Having followed the Nexo Knights leaks since the beginning thanks to my pal Scar, I feel like I can safely say, that upon its initial leak
the King’s Mech was the most well received set of the initial wave.
With the set in hand, I figure I’ll take a minute, just sit right there and tell ya all about how I became the fresh prince of bel-air and cover the sets aesthetics, functionality, and all that cool stuff.
I guess we’ll start from the smallest things, and make our way to bigger and better things gradually.
The first thing I’ll note is that two Nexo Powers for the shields are included in this set.
My personal favorite of the two is Storm Dragon, cast in trans yellow plastic with a dark purple rim.
The other, cast in trans red, but given light blue print for all but the border is…uh…
Triforce From Zelda
Yep, that’s totally its official name.
Triforce is the default power used for the shield, and for good reason. When all’s said and done, the shield becomes the primary chestplate of the mecha, meaning that Triforce, due to conforming to the mecha’s color scheme.
Next thing to talk about is our minifig selection.
Included are King Halbert, King’s Bot, and Flame Thrower.
Flame Thrower appears to be a generic grunt type, with mohawk and quiver. He’s honestly got some nice prints, especially his legs, but as a whole, I find him quite forgettable. The same could be said of most villain stuff I own so far.
The King’s Bot, to my utter dismay, has an entirely show accurate face. For whatever reason, the stupid toothless grin these guys have really gets on my nerves.
Fortunately, it seems some designers shared that sentiment, as an alternate, mouthless, neutral, expressionless face can be swapped out on the other side of the head
Continuing on, his build is simple, short, but effective for what these guys are for. Namely, to get knocked around by larger and stronger foes. He features new shoulder and torso elements, with a printed 1x1 tile with the King’s crest on it for armor. He also comes with one of the swords introduced with LOTR, and is overall not bad.
Our final figure is the titular king, and he looks quite nice, featuring orange recolors of the Collectible Minifigure series King’s crown and beard, he now channels the true overlord, The Burger King, even more now.
MOCists into making fast food places, eat your hearts out.
That aside, he comes with a nice dark blue cape, and a really cool gold version of the Knight armor prints we’ve seen from the main heroes.
the only disappointment here is his sword, as a bit of the peg sticks out from the lightsaber hilt where it attaches, and throws the whole loo off. Making it look less solid, and really less formidable as a weapon.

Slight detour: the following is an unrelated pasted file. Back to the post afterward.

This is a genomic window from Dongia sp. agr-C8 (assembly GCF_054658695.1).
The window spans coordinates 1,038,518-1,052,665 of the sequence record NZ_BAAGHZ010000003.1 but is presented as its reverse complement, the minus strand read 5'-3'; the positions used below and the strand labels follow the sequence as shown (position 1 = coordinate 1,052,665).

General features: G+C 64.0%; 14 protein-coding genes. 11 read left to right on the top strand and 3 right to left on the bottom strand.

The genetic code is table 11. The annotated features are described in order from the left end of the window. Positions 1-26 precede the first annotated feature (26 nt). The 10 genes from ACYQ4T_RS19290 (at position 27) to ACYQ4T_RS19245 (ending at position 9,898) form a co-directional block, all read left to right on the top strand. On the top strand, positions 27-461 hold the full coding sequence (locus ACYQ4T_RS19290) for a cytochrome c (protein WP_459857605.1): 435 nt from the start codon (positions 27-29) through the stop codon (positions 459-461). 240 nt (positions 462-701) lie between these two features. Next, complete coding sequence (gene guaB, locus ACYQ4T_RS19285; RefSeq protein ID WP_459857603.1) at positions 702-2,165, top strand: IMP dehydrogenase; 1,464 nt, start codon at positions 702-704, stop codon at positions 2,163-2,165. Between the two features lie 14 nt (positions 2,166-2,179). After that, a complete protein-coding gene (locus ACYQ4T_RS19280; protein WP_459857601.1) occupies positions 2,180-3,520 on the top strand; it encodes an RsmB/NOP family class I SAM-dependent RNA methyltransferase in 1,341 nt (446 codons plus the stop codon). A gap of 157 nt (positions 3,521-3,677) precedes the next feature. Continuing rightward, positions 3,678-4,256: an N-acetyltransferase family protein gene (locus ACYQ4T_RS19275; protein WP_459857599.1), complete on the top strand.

As for disappointments for the lineup as a whole, the big one is simply that you don’t get a single one of our main heroes. Personally, I think including Macy would’ve been a great move, as she appears in only one other set, and she is the King’s daughter, after all.
But alas. Wishful thinking.
On to the villain’s side of the conflict.
Our flamethrower gets this neat double crossbow thing that I’m sure has a name.
It uses two copies of the new Bowcaster piece that Chewbacca introduced last year. Either one can be removed and be used as individual weapons, but I hardly see the need.
Overall, a decent little construct, but not the main event.
Speaking of that main event, the Mech itself is wonderful, with a lowset stocky look due to the sunken in head/cockpit window, and the wide shoulders and pauldrons.
It stands at the height of its most recent predecessor’s(The Titan Mech from Ninjago) shoulders. It’s a great height and girth for 30 USD
Speaking of its predecessor, the King Mech fares better in a crucial aspect that many among the fans have been asing for ever since 2015’s winter with Jay’s mech.
I’ll give you a sec to wipe away the tears of joy.
Moving on, the mech is also given deep ankle tilts, and heavily restricted movement forward and back. This is to its benefit, as it helps it stand upright.
Hips are also the standard, wonderful and unrestricted. The aforementioned knees bend 90 degrees, as well.
Where this mech falls flat to its predecessor is in the arms.
The shoulders still use good ol’ balljoints, but unlike the Titan Mech, where the ball was at the torso, and the socket at the arm itself, the King Mech reverses that.
This severely hampers forward motion, preventing any truly dynamic poses without some creativity.
The sword arm otherwise isn’t too bad, suffering the same elbow limitations as Kai and Jay’s mechs.
The shield arm, however, is far too heavy, and weighs on the balljoint too much to keep a raised pose.
Some silver sharpie applied to the ball should fix that, but it’s an issue nonetheless.
Said shield arm also has a cockpit, and can be piloted as a separate flyer unit by the King Bot.
It’s nice, but nothing too stellar.
Overall, though, the mech is very aesthetically pleasing, with or without stickers, and simply carries its awesome through sheer silhouette alone, despite some limitations.
In finality, I highly recommend this set to any who have interest or are on the fence.